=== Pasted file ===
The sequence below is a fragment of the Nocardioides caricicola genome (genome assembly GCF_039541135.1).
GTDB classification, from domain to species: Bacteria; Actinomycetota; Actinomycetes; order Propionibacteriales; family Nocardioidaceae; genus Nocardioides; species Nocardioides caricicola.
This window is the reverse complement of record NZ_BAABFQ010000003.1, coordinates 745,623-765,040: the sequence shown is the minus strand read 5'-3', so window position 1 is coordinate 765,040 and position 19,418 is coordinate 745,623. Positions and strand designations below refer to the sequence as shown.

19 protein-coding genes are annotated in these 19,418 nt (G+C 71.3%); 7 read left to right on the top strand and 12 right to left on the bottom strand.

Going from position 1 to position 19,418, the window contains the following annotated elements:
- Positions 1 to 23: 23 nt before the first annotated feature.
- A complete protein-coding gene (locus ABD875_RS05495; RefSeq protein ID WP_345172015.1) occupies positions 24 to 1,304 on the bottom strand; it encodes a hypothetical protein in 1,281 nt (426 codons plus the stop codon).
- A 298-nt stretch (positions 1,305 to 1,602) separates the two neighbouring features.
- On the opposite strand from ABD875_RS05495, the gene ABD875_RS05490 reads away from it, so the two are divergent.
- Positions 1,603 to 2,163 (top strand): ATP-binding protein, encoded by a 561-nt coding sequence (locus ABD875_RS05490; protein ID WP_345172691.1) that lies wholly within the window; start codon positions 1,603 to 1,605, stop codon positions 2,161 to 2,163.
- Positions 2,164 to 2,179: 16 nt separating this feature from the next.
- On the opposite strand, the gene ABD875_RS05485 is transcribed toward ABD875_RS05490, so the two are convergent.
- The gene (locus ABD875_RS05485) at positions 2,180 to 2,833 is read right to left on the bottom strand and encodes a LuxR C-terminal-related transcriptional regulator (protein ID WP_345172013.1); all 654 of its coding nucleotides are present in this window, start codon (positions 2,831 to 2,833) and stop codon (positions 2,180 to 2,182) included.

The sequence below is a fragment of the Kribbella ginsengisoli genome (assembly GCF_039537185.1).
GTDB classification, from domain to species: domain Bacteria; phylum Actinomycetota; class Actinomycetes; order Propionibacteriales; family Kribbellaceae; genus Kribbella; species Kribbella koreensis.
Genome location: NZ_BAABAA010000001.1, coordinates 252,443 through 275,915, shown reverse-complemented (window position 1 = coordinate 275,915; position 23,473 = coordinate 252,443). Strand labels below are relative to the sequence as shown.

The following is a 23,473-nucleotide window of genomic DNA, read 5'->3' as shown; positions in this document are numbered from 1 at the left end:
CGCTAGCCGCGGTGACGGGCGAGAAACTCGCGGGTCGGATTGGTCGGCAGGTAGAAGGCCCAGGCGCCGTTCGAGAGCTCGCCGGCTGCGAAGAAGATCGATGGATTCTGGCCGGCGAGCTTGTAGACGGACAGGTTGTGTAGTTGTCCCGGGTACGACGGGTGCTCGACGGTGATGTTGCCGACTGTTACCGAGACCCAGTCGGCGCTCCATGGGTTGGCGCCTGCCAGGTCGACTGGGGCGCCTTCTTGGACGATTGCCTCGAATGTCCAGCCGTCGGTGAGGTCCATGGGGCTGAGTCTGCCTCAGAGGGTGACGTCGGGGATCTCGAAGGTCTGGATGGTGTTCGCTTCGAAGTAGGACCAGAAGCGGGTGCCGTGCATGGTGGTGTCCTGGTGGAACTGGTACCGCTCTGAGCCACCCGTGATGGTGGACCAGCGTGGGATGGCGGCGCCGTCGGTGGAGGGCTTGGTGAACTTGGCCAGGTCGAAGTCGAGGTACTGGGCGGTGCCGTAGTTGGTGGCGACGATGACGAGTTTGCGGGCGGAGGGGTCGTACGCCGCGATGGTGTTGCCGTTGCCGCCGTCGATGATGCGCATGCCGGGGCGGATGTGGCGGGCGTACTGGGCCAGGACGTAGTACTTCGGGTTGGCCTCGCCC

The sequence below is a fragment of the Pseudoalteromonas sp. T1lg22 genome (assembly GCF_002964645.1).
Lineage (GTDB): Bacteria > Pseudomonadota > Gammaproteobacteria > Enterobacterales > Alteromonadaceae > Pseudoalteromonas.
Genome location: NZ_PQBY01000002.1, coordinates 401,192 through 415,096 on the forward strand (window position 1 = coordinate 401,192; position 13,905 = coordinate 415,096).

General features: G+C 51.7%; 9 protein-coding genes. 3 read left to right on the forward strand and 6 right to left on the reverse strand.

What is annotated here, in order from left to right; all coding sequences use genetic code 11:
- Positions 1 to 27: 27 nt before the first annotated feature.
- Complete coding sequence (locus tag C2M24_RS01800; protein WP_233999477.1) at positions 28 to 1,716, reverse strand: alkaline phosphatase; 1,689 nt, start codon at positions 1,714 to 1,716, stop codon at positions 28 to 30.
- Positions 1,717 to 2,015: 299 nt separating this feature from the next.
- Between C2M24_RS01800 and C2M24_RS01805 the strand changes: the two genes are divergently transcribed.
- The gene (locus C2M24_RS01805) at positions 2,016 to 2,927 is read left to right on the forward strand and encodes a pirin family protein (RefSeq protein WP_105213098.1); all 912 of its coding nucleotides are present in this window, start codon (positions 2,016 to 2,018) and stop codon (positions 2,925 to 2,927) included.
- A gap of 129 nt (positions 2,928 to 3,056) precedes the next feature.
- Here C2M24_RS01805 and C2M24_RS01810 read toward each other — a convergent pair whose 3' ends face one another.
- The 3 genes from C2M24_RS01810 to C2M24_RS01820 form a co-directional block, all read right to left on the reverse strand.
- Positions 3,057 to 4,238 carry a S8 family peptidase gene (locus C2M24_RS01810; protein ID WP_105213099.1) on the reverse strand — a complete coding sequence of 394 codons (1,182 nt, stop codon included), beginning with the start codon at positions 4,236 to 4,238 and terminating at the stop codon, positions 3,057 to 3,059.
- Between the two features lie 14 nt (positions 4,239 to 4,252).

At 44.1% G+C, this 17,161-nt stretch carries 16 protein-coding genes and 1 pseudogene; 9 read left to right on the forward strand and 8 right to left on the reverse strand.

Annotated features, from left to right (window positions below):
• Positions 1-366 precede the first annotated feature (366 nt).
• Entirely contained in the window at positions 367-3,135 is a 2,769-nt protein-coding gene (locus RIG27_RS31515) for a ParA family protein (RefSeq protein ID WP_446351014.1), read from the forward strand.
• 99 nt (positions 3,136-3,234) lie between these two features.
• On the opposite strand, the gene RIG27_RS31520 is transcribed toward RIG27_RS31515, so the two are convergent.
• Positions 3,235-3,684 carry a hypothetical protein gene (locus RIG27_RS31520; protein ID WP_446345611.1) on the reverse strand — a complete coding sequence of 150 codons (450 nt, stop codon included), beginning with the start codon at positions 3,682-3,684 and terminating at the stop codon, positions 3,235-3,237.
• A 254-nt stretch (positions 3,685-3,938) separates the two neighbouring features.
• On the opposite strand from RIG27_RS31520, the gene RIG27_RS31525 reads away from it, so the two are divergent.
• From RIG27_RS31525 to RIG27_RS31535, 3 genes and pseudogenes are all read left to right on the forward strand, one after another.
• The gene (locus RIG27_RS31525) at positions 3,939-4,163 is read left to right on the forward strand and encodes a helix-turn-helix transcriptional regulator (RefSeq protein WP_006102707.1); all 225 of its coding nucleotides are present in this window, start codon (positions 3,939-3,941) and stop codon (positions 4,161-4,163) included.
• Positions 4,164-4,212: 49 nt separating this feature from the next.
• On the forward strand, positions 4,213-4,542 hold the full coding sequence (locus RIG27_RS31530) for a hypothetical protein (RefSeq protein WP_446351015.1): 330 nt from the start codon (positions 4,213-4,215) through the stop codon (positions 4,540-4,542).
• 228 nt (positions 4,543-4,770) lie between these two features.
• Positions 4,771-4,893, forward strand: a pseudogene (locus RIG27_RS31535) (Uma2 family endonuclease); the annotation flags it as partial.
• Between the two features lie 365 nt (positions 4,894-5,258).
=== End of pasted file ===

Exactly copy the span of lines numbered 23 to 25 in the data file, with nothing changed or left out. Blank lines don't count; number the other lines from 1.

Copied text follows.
What is annotated here, in order from left to right; all coding sequences use genetic code 11:
- Positions 1 to 27: 27 nt before the first annotated feature.
- Complete coding sequence (locus tag C2M24_RS01800; protein WP_233999477.1) at positions 28 to 1,716, reverse strand: alkaline phosphatase; 1,689 nt, start codon at positions 1,714 to 1,716, stop codon at positions 28 to 30.